The broader question applies to all musical instruments, and there is surely a 6 figure diversity department salary for the person who can figure out how to score them on the diversity/inclusion/equity scale. The whole western canon of musical instruments must be analyzed.

Let’s start with this question: To what extent does the instrument feature in white supremacy? And “Are you triggered?” by Bach?

We need to have a “Which musical instrument are you?” quiz. Fortunately, they are all over the intertubes, we just need the Harvard Psych Department to “scientize” them.

@hershblogger

When The Other Club lived at Google, I had for a time, a Twitter account to which each new post would automatically Tweet.

Twitter worked hard to convince me that I wanted nothing to do with it, so I deleted the account. A long ago time now, and I don’t even remember my old handle.

Yesterday I rejoined Twitter as my small note of encouragement to @elonmusk. The entertainment value of the sink is alone worth the price of admission.

This is the first post which (should) automatically appear as a Tweet from the WordPress version of TOC.

Hillary. Projecting.

Hillary Clinton: “Right-Wing Extremists Already Have A Plan To Literally Steal The Next Presidential Election”

If she were serious, and constrained by logic, she would be supporting some voting process which would:

    1) Ensure every voter is a) a citizen, b) who they say they are, c) not deceased, d) registered in a single state (yes, c and d are redundant with b, but Jocelyn Benson isn’t the only Dem SecState who had to be sued to purge voter rolls of dead people);

    2) Ensure ballot integrity. Meaning a) no illegitimate vote (see 1) is counted, b) polling places are closely monitored by both major parties without interference, c) voting machine software is open source, d) no unsolicited mail in ballots are sent (for example, to the P.O Boxes of vacant lots), e) ballot harvesting is outlawed, f) military ballots are counted, if properly postmarked, in any state where the number of military personnel could potentially change the outcome, even when delivered a month after election day.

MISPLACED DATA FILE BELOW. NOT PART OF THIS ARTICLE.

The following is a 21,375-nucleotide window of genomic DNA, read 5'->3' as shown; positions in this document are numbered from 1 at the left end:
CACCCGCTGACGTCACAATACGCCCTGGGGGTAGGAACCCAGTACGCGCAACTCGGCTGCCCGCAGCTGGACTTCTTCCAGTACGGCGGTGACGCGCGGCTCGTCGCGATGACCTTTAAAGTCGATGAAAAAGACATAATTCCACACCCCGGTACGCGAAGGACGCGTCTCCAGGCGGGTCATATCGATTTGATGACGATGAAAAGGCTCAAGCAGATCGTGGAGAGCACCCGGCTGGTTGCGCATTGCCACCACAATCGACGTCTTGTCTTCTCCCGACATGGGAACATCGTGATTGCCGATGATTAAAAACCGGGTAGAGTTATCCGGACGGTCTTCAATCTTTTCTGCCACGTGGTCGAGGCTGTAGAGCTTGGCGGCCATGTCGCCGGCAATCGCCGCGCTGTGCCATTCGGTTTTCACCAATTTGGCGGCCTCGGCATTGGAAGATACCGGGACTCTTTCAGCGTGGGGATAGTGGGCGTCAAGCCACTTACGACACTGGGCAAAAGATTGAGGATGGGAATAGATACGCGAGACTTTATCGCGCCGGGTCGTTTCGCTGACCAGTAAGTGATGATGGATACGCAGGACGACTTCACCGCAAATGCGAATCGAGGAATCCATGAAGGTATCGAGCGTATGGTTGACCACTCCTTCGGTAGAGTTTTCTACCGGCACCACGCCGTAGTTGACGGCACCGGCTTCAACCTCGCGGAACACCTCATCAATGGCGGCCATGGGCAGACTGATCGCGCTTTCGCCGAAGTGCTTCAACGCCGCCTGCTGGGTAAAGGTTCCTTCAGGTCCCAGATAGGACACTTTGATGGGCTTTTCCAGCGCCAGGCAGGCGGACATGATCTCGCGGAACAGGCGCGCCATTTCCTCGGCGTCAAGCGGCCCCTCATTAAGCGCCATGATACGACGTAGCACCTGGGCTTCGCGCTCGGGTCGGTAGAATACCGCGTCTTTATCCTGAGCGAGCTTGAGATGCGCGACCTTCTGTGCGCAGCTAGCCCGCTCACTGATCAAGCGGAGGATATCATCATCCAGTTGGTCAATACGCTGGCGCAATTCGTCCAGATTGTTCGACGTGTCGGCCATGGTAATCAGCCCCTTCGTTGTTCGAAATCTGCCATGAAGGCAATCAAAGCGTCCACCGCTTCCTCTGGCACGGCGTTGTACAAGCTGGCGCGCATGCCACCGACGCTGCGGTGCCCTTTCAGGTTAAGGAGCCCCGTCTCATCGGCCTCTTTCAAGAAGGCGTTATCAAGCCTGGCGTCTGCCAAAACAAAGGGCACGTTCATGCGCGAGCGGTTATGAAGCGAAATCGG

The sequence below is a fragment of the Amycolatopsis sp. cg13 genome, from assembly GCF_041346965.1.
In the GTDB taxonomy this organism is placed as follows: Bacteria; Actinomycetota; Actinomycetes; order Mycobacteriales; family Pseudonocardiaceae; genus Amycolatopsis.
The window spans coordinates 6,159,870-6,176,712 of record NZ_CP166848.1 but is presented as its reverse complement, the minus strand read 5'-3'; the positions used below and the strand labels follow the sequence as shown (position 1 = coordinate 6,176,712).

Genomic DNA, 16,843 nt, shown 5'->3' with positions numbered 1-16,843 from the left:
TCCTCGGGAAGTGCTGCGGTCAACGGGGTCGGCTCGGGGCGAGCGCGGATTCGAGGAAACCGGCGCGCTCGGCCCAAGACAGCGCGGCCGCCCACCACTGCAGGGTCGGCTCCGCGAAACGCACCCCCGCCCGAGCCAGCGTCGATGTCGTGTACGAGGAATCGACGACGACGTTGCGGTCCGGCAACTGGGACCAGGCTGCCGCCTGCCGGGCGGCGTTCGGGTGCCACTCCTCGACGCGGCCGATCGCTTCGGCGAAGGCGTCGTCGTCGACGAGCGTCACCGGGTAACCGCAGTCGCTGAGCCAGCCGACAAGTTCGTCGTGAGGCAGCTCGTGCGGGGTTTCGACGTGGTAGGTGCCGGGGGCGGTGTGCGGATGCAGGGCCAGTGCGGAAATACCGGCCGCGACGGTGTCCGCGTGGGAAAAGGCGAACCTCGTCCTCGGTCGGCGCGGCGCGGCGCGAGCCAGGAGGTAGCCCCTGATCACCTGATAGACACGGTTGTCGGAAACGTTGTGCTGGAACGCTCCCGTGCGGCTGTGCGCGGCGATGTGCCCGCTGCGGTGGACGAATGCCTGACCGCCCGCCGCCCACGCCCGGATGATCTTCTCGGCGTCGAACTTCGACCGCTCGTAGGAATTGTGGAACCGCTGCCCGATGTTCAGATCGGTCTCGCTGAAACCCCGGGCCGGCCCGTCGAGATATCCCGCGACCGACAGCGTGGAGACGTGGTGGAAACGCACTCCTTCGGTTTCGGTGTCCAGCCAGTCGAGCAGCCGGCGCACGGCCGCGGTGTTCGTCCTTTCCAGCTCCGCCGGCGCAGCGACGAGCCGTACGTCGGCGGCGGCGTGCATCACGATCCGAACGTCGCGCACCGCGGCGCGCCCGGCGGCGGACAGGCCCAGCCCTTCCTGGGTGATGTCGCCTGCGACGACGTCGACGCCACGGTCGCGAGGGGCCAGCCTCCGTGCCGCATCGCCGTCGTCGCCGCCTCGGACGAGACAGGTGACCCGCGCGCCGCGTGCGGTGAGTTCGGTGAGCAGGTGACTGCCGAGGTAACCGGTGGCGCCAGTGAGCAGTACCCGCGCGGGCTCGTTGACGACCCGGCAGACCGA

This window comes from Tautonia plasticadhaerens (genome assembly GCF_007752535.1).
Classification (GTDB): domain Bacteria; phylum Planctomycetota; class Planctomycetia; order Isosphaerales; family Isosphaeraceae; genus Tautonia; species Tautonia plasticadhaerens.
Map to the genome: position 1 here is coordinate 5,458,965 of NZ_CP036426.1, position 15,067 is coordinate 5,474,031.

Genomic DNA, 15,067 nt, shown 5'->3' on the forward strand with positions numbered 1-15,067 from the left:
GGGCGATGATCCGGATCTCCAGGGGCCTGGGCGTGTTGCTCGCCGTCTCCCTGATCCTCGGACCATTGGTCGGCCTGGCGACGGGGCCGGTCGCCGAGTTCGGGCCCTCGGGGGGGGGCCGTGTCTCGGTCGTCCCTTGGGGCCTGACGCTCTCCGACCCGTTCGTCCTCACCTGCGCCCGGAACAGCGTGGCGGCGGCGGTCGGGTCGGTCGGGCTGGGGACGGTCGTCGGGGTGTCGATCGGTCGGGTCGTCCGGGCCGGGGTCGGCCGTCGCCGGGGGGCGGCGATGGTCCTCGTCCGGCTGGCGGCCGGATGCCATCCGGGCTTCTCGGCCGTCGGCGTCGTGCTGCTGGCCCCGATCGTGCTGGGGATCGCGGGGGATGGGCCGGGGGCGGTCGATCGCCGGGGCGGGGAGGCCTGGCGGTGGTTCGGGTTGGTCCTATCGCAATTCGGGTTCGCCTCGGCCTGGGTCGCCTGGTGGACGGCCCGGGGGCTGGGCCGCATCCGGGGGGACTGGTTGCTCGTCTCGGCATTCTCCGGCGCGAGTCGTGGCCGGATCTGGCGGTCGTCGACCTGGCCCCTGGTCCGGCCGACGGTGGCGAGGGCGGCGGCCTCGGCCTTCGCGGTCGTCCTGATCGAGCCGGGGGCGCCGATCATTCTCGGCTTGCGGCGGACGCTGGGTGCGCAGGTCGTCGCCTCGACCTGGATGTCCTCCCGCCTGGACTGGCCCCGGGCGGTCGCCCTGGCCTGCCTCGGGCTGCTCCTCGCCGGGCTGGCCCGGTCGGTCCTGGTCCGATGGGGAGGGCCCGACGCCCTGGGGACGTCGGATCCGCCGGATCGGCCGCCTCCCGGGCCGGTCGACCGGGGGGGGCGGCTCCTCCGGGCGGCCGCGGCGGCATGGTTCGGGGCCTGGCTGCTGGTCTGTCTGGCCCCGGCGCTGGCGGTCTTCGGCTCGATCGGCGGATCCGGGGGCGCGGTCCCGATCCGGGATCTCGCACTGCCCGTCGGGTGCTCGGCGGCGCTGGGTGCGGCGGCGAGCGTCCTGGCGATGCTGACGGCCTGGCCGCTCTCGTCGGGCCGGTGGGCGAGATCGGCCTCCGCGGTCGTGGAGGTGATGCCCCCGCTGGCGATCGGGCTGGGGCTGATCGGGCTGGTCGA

That would be, literally, a good start on stopping ‘election theft.’ The only thing on that list about which reasonable might disagree is voter ID.

Therein lies a problem. Some of the people putatively portrayed as reasonable by the legacy media (Stacy Abrams, Joe Biden), still invoke Jim Crow laws as a reason to suppress the votes of living citizens by insisting deceased and/or non-citizens have a right to dilute legitimate voter rolls.

We are substantially past the Jim Crow era.

On the other hand, we are not past ballot fraud. Technology and the relaxing of ballot verification have made it easier than ever. No one worried about ‘election theft’ would countenance it. Much less promote it.

I won’t go into the simple utilitarian argument that voter ID is a much smaller threat to the Republic (it is not a Democracy) than violating the other restraints I have mentioned. You could look this up and form your own opinion.

Given Hillary’s history, do you think her advice is credible? Or is it partisan political maneuvering and personal spite?

Let’s hear your proposal, Ms. Rodham. Does it involve Sid “Vicious” Blumnenthal as Federal Election Czar?

The pre-theft of election plots, like suppression of the Hillary email story, and the Hunter Biden laptop story, is left to another post.

You can mock City Hall

A guy named Anthony Novak made fun of the Parma (Ohio) Police Department by creating a parody Facebook page mocking the official police website.

The Parma constabulary took a dim view of Novak’s efforts. So, after consulting the city’s “law director,” they arrested him (Novak) for “illegal use of a computer to disrupt or impair police functions.”